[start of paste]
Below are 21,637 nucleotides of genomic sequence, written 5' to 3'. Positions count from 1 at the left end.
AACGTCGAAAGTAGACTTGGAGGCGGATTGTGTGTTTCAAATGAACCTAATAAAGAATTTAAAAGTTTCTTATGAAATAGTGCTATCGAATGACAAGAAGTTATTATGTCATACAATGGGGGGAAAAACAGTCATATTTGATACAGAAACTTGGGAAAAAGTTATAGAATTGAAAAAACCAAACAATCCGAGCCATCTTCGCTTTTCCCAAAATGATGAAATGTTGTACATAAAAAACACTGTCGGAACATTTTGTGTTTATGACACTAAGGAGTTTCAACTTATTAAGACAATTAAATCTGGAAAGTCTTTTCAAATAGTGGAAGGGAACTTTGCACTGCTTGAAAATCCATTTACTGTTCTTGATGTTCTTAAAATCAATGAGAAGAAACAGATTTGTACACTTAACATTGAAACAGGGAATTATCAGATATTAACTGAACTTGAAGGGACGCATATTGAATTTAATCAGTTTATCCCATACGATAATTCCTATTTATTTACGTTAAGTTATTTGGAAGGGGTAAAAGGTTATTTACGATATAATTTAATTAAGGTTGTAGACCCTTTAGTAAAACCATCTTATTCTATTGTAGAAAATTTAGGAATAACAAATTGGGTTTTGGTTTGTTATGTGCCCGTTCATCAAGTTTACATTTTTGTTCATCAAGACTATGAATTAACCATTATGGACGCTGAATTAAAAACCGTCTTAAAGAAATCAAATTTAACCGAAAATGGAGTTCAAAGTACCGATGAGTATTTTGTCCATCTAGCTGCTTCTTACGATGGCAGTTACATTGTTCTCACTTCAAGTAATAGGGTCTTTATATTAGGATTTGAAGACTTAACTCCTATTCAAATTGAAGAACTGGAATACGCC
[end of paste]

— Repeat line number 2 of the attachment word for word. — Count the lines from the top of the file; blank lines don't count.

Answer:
AACGTCGAAAGTAGACTTGGAGGCGGATTGTGTGTTTCAAATGAACCTAATAAAGAATTTAAAAGTTTCTTATGAAATAGTGCTATCGAATGACAAGAAGTTATTATGTCATACAATGGGGGGAAAAACAGTCATATTTGATACAGAAACTTGGGAAAAAGTTATAGAATTGAAAAAACCAAACAATCCGAGCCATCTTCGCTTTTCCCAAAATGATGAAATGTTGTACATAAAAAACACTGTCGGAACATTTTGTGTTTATGACACTAAGGAGTTTCAACTTATTAAGACAATTAAATCTGGAAAGTCTTTTCAAATAGTGGAAGGGAACTTTGCACTGCTTGAAAATCCATTTACTGTTCTTGATGTTCTTAAAATCAATGAGAAGAAACAGATTTGTACACTTAACATTGAAACAGGGAATTATCAGATATTAACTGAACTTGAAGGGACGCATATTGAATTTAATCAGTTTATCCCATACGATAATTCCTATTTATTTACGTTAAGTTATTTGGAAGGGGTAAAAGGTTATTTACGATATAATTTAATTAAGGTTGTAGACCCTTTAGTAAAACCATCTTATTCTATTGTAGAAAATTTAGGAATAACAAATTGGGTTTTGGTTTGTTATGTGCCCGTTCATCAAGTTTACATTTTTGTTCATCAAGACTATGAATTAACCATTATGGACGCTGAATTAAAAACCGTCTTAAAGAAATCAAATTTAACCGAAAATGGAGTTCAAAGTACCGATGAGTATTTTGTCCATCTAGCTGCTTCTTACGATGGCAGTTACATTGTTCTCACTTCAAGTAATAGGGTCTTTATATTAGGATTTGAAGACTTAACTCCTATTCAAATTGAAGAACTGGAATACGCC